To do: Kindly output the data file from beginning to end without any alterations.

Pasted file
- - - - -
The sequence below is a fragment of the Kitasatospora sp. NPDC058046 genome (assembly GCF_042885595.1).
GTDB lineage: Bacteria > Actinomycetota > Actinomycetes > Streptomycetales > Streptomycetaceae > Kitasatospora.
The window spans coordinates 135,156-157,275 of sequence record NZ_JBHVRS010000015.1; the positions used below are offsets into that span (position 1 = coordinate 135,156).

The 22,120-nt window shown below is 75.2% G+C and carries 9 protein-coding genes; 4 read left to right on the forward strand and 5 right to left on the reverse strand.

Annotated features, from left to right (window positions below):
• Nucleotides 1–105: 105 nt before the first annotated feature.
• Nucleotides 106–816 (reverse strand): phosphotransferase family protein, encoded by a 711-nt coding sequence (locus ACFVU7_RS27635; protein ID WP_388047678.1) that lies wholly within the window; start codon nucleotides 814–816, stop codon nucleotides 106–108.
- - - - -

The sequence below is a fragment of the Kitasatospora sp. NPDC058046 genome (assembly GCF_042885595.1).
GTDB lineage: Bacteria > Actinomycetota > Actinomycetes > Streptomycetales > Streptomycetaceae > Kitasatospora.
The window spans coordinates 135,156-157,275 of sequence record NZ_JBHVRS010000015.1; the positions used below are offsets into that span (position 1 = coordinate 135,156).

The 22,120-nt window shown below is 75.2% G+C and carries 9 protein-coding genes; 4 read left to right on the forward strand and 5 right to left on the reverse strand.

Annotated features, from left to right (window positions below):
• Nucleotides 1–105: 105 nt before the first annotated feature.
• Nucleotides 106–816 (reverse strand): phosphotransferase family protein, encoded by a 711-nt coding sequence (locus ACFVU7_RS27635; protein ID WP_388047678.1) that lies wholly within the window; start codon nucleotides 814–816, stop codon nucleotides 106–108.